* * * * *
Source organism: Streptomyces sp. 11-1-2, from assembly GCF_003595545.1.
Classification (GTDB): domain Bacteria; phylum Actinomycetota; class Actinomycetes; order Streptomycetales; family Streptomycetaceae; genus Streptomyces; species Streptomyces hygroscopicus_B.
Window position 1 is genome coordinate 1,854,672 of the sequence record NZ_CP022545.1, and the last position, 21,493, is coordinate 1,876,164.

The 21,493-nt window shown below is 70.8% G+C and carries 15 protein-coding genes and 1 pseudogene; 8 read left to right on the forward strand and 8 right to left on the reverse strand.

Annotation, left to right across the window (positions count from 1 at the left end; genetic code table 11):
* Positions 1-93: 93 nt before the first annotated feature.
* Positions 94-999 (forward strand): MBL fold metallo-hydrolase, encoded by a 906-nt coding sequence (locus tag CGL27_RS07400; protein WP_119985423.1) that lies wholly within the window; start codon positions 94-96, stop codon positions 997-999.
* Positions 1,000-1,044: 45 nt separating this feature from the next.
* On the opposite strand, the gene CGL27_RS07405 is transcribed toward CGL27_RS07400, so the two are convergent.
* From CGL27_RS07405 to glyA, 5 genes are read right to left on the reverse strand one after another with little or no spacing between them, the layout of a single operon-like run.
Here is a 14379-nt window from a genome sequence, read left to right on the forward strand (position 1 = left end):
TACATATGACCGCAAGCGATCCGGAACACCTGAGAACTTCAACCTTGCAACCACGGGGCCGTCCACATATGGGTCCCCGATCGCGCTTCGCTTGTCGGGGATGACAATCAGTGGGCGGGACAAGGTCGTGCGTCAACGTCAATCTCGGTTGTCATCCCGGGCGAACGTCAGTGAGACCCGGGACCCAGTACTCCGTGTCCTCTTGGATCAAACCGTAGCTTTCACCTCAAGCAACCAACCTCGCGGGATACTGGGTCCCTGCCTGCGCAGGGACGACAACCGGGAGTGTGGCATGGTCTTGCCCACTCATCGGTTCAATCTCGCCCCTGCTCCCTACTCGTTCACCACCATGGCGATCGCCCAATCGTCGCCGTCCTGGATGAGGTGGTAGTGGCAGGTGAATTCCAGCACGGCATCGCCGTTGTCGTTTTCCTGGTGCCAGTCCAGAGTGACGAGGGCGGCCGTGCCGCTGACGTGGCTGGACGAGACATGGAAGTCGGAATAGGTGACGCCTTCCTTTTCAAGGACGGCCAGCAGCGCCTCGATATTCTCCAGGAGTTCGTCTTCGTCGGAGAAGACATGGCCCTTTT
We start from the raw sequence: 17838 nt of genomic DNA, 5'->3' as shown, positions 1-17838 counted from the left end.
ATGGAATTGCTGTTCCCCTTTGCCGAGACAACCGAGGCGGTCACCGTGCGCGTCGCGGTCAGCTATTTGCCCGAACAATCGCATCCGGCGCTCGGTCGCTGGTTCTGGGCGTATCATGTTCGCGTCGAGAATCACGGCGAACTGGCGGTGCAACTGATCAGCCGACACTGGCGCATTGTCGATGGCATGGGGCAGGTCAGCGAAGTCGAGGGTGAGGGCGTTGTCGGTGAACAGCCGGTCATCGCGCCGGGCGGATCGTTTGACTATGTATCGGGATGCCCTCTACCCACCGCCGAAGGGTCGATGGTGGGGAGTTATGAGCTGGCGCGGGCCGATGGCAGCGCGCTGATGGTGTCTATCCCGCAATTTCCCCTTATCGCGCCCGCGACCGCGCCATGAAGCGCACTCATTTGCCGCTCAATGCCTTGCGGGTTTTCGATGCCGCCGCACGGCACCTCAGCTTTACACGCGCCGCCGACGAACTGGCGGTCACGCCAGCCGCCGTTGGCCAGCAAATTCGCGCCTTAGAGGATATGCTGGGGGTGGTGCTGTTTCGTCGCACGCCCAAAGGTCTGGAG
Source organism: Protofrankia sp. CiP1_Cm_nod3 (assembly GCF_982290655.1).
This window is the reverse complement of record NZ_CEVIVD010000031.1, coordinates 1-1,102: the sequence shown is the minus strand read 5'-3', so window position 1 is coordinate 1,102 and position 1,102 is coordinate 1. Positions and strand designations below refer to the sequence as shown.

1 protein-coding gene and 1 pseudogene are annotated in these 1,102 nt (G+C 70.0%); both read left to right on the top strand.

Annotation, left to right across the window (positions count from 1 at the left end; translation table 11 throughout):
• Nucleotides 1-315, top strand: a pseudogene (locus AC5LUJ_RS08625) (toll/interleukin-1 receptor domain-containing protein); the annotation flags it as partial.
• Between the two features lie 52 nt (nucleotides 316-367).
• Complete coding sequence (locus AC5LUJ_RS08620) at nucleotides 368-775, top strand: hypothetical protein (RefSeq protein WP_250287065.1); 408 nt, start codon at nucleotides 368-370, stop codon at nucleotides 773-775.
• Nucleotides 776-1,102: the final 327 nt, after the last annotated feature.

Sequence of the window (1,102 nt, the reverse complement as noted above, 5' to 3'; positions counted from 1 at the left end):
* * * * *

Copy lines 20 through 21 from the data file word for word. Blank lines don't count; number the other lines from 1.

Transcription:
• Between the two features lie 52 nt (nucleotides 316-367).
• Complete coding sequence (locus AC5LUJ_RS08620) at nucleotides 368-775, top strand: hypothetical protein (RefSeq protein WP_250287065.1); 408 nt, start codon at nucleotides 368-370, stop codon at nucleotides 773-775.